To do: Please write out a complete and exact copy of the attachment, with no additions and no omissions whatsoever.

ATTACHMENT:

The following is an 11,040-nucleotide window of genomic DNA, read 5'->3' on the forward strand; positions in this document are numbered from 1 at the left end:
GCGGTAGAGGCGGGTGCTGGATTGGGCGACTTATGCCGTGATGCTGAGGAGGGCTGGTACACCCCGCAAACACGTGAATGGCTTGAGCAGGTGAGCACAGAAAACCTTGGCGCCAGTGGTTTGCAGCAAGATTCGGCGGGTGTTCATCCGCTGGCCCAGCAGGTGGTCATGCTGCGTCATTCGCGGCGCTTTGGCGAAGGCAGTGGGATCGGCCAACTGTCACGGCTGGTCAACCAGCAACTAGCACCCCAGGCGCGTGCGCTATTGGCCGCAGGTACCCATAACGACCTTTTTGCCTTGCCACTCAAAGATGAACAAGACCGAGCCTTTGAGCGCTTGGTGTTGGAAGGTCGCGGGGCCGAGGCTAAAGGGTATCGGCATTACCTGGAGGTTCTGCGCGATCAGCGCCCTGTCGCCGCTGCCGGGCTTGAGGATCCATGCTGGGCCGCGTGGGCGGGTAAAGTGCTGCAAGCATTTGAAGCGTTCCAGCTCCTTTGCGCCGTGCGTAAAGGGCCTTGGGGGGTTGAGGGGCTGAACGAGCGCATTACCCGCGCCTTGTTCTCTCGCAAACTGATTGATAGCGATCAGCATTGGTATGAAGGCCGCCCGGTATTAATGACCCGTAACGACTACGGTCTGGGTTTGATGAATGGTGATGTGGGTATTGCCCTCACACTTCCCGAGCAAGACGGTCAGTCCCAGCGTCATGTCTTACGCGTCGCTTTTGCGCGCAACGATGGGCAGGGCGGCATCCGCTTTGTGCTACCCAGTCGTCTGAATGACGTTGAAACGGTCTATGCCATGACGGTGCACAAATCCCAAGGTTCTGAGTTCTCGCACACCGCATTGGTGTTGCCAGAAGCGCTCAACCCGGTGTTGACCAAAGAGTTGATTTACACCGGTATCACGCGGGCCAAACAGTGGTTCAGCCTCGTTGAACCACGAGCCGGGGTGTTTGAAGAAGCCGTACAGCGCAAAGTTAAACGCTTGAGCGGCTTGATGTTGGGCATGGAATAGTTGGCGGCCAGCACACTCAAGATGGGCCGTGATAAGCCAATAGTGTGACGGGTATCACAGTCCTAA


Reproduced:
The following is an 11,040-nucleotide window of genomic DNA, read 5'->3' on the forward strand; positions in this document are numbered from 1 at the left end:
GCGGTAGAGGCGGGTGCTGGATTGGGCGACTTATGCCGTGATGCTGAGGAGGGCTGGTACACCCCGCAAACACGTGAATGGCTTGAGCAGGTGAGCACAGAAAACCTTGGCGCCAGTGGTTTGCAGCAAGATTCGGCGGGTGTTCATCCGCTGGCCCAGCAGGTGGTCATGCTGCGTCATTCGCGGCGCTTTGGCGAAGGCAGTGGGATCGGCCAACTGTCACGGCTGGTCAACCAGCAACTAGCACCCCAGGCGCGTGCGCTATTGGCCGCAGGTACCCATAACGACCTTTTTGCCTTGCCACTCAAAGATGAACAAGACCGAGCCTTTGAGCGCTTGGTGTTGGAAGGTCGCGGGGCCGAGGCTAAAGGGTATCGGCATTACCTGGAGGTTCTGCGCGATCAGCGCCCTGTCGCCGCTGCCGGGCTTGAGGATCCATGCTGGGCCGCGTGGGCGGGTAAAGTGCTGCAAGCATTTGAAGCGTTCCAGCTCCTTTGCGCCGTGCGTAAAGGGCCTTGGGGGGTTGAGGGGCTGAACGAGCGCATTACCCGCGCCTTGTTCTCTCGCAAACTGATTGATAGCGATCAGCATTGGTATGAAGGCCGCCCGGTATTAATGACCCGTAACGACTACGGTCTGGGTTTGATGAATGGTGATGTGGGTATTGCCCTCACACTTCCCGAGCAAGACGGTCAGTCCCAGCGTCATGTCTTACGCGTCGCTTTTGCGCGCAACGATGGGCAGGGCGGCATCCGCTTTGTGCTACCCAGTCGTCTGAATGACGTTGAAACGGTCTATGCCATGACGGTGCACAAATCCCAAGGTTCTGAGTTCTCGCACACCGCATTGGTGTTGCCAGAAGCGCTCAACCCGGTGTTGACCAAAGAGTTGATTTACACCGGTATCACGCGGGCCAAACAGTGGTTCAGCCTCGTTGAACCACGAGCCGGGGTGTTTGAAGAAGCCGTACAGCGCAAAGTTAAACGCTTGAGCGGCTTGATGTTGGGCATGGAATAGTTGGCGGCCAGCACACTCAAGATGGGCCGTGATAAGCCAATAGTGTGACGGGTATCACAGTCCTAA